from Kristin Brey
One of the most important survival skills we have adapted as comprehensive thinking and feeling beings is the innate ability to “cope”. The psychological definition of coping is the process of managing taxing circumstances, expending effort to solve personal and interpersonal problems, and seeking “to master, minimize, reduce or tolerate stress”. I came away from Monday night’s reading of “I’m speaking to you Chinese” feeling as though it was an honest reflection of the numerous ways in which humans “cope” with their own tragedies and heartaches.
Whether is was memories of the holocaust, feuding family members, racism, or unattainable love, we watched each character seek a way to minimize their own pain and attempt to live the best life they could. Martha coped by remembering the dead; Carola coped by imagining lavish fantasies, Avraham coped by turning to communist politics; Mireleh coped by running away from her family; and Shimon coped by adopting a sick woman who had only ever been a cold bitter racist towards him.
It is too obvious and simplistic of a statement to say that in this play the characters’ humanity was portrayed through their coping. The concept in this play that I really think highlighted each characters’ humanity was that almost every character’s method of coping led them to behave in less than admirable ways. While I could sympathize with each character, I found it hard to really like any of them, besides Shimon. I found Martha to be miserably negative; Carola to be charismatically self-serving and Avraham to be timidly accommodating. Mireleh as a young woman was easier to have sympathy for since she was only a teenager, but an older Miri was also burdened with enough sadness to create a tainted woman with less than desirable coping mechanisms.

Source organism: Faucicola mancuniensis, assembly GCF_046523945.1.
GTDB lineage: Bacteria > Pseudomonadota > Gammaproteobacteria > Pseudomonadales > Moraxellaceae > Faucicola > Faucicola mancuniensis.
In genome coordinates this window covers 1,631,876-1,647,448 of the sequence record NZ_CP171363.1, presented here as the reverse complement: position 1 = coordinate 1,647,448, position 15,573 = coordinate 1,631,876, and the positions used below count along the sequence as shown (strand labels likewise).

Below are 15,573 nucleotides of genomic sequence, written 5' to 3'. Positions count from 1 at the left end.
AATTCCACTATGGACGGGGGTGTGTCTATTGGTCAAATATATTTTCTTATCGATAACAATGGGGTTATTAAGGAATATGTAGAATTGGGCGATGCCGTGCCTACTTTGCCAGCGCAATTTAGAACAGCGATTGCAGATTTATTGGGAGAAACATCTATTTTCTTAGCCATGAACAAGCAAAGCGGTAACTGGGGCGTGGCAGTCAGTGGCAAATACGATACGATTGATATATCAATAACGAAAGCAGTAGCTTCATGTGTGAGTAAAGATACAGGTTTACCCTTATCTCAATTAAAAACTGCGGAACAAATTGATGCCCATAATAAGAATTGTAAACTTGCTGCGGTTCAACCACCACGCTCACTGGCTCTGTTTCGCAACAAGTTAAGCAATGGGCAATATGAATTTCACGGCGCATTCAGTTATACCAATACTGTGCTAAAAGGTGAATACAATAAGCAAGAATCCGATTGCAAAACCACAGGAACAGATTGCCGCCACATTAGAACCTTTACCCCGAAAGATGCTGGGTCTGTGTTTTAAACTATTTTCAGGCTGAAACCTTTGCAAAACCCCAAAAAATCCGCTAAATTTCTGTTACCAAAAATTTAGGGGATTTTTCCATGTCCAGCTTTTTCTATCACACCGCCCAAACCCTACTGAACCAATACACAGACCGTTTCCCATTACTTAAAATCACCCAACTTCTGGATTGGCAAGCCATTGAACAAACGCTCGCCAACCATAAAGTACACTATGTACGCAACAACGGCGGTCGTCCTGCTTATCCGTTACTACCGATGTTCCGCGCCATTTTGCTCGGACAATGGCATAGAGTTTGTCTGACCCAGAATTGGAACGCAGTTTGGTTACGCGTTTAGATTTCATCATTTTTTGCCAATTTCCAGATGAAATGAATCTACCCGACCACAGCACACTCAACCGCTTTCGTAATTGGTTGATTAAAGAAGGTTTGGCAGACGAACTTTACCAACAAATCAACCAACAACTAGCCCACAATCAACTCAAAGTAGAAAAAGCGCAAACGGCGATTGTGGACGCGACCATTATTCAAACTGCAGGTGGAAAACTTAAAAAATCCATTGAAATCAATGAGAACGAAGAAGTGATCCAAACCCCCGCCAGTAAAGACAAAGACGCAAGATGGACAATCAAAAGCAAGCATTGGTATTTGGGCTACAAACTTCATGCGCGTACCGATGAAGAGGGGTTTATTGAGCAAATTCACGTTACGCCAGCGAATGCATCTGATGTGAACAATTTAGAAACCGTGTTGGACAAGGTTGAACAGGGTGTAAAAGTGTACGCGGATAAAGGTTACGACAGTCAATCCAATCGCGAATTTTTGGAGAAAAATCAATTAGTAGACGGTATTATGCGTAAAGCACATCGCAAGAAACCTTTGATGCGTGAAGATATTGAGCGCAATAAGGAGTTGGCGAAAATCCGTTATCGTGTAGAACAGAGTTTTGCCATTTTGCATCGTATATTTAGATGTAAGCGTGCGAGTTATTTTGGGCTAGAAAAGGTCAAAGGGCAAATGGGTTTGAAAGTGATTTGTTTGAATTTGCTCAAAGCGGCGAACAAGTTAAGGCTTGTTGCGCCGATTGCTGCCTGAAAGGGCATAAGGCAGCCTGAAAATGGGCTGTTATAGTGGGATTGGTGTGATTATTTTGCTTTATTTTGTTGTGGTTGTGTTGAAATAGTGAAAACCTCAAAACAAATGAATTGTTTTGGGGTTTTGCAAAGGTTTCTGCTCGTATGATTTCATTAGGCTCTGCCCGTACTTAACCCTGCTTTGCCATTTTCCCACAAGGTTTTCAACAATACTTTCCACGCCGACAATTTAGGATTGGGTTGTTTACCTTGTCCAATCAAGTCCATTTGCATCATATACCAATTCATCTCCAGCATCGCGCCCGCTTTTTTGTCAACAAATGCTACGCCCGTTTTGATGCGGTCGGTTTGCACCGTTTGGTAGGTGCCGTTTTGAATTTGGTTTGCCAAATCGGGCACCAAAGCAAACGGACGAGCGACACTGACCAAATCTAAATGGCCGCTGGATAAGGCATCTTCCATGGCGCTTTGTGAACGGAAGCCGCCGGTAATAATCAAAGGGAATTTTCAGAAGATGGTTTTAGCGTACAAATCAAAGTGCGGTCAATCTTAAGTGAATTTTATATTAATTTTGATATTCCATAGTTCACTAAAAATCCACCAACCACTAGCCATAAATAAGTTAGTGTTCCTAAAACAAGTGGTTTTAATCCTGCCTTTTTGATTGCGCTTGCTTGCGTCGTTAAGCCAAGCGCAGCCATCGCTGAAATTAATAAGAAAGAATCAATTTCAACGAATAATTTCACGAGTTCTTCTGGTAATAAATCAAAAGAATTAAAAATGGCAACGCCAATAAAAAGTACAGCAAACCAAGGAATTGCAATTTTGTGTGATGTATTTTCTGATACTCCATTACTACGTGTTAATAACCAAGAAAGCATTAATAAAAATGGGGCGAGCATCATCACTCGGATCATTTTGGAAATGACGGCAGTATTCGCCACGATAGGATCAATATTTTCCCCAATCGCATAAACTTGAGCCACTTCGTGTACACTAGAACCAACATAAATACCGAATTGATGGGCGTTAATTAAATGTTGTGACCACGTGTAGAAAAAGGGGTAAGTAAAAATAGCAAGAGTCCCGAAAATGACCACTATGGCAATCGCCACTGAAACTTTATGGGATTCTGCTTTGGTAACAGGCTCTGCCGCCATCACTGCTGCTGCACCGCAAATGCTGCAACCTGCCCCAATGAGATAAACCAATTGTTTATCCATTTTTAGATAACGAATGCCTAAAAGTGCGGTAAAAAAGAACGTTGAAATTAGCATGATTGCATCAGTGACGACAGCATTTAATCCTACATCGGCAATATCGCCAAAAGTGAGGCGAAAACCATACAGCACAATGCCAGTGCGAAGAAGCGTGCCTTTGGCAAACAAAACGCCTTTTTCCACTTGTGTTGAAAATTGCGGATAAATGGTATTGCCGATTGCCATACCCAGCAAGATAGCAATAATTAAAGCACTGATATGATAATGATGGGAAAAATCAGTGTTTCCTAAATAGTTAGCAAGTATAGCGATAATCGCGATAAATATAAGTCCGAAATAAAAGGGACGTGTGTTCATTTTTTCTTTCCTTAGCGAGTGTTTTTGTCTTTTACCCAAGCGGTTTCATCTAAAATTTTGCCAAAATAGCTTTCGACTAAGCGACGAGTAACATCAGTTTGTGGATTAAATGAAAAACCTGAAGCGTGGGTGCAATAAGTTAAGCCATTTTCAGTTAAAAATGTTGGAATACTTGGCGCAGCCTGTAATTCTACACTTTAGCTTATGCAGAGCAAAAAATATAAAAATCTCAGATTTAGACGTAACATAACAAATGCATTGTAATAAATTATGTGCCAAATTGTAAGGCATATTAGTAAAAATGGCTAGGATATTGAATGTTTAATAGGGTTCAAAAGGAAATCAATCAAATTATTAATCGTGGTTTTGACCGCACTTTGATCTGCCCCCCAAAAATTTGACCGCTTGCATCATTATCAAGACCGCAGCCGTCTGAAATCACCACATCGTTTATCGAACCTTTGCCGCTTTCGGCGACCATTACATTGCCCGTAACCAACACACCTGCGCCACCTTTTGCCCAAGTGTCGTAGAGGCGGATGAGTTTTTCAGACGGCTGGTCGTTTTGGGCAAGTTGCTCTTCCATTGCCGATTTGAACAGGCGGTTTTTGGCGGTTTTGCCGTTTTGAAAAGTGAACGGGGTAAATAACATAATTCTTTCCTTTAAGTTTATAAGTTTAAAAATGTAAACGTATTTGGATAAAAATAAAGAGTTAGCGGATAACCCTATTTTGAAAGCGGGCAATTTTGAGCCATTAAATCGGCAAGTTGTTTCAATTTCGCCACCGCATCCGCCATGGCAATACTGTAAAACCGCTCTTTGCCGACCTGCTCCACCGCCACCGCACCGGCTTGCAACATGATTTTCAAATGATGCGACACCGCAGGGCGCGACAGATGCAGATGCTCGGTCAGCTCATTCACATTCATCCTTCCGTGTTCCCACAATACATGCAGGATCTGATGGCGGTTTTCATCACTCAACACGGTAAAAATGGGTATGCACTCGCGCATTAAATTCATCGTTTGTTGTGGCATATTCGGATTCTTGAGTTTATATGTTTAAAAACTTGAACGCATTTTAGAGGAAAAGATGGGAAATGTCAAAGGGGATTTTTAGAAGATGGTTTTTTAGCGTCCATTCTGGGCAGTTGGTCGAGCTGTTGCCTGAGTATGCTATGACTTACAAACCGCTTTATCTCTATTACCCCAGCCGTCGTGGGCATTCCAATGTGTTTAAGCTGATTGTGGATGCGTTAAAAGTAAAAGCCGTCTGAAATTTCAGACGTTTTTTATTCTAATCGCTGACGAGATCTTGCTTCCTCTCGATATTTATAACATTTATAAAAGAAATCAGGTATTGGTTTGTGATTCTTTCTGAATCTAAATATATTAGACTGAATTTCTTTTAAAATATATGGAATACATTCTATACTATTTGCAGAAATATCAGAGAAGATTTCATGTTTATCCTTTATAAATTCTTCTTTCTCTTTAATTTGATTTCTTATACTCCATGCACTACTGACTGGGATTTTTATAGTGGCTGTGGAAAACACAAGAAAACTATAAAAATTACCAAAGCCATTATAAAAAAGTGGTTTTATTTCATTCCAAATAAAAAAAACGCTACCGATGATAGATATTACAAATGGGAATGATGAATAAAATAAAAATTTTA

When the theme of “coping” really came to fruition for me though, was when Shimon, the Iraqi real estate agent explained his side of the story. He explained how Miri’s family and their home seemed like paradise. How he was in love with Mireleh. How her and her mother’s racism had made him feel less than them. How he adopted Martha after Avraham died and Mireleh ran away. His monologue at the end of the play served as such a prominent reminder of how, through our coping, we get wrapped up in the reality we create for ourselves and forget to acknowledge other people’s realities. It is hard to get past tragedy and pain, but I felt that this show played as a good reminder to not let our pain and our coping to consume the rest of our lives.